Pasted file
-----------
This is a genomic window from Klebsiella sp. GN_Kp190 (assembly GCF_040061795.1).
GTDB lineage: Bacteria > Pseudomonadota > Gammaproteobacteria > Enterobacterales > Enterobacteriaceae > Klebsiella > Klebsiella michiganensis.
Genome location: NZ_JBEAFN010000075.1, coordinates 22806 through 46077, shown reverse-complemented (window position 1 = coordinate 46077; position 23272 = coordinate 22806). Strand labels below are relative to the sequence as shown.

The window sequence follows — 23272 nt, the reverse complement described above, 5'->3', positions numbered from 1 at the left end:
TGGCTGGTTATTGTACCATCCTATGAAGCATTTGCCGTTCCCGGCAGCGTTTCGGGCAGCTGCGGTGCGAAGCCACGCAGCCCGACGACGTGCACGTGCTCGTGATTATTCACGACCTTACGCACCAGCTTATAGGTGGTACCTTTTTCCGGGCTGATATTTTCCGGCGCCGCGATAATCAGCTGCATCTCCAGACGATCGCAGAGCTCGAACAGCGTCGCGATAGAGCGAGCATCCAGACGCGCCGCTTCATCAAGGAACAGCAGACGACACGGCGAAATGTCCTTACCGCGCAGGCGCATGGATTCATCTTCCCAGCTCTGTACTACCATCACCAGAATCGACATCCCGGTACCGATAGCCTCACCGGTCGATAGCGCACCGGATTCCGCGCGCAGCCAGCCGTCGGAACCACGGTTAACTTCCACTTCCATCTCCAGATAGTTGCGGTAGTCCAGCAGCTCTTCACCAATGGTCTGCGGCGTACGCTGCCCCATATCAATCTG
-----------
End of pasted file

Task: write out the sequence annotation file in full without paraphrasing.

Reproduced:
This is a genomic window from Klebsiella sp. GN_Kp190 (assembly GCF_040061795.1).
GTDB lineage: Bacteria > Pseudomonadota > Gammaproteobacteria > Enterobacterales > Enterobacteriaceae > Klebsiella > Klebsiella michiganensis.
Genome location: NZ_JBEAFN010000075.1, coordinates 22806 through 46077, shown reverse-complemented (window position 1 = coordinate 46077; position 23272 = coordinate 22806). Strand labels below are relative to the sequence as shown.

The window sequence follows — 23272 nt, the reverse complement described above, 5'->3', positions numbered from 1 at the left end:
TGGCTGGTTATTGTACCATCCTATGAAGCATTTGCCGTTCCCGGCAGCGTTTCGGGCAGCTGCGGTGCGAAGCCACGCAGCCCGACGACGTGCACGTGCTCGTGATTATTCACGACCTTACGCACCAGCTTATAGGTGGTACCTTTTTCCGGGCTGATATTTTCCGGCGCCGCGATAATCAGCTGCATCTCCAGACGATCGCAGAGCTCGAACAGCGTCGCGATAGAGCGAGCATCCAGACGCGCCGCTTCATCAAGGAACAGCAGACGACACGGCGAAATGTCCTTACCGCGCAGGCGCATGGATTCATCTTCCCAGCTCTGTACTACCATCACCAGAATCGACATCCCGGTACCGATAGCCTCACCGGTCGATAGCGCACCGGATTCCGCGCGCAGCCAGCCGTCGGAACCACGGTTAACTTCCACTTCCATCTCCAGATAGTTGCGGTAGTCCAGCAGCTCTTCACCAATGGTCTGCGGCGTACGCTGCCCCATATCAATCTG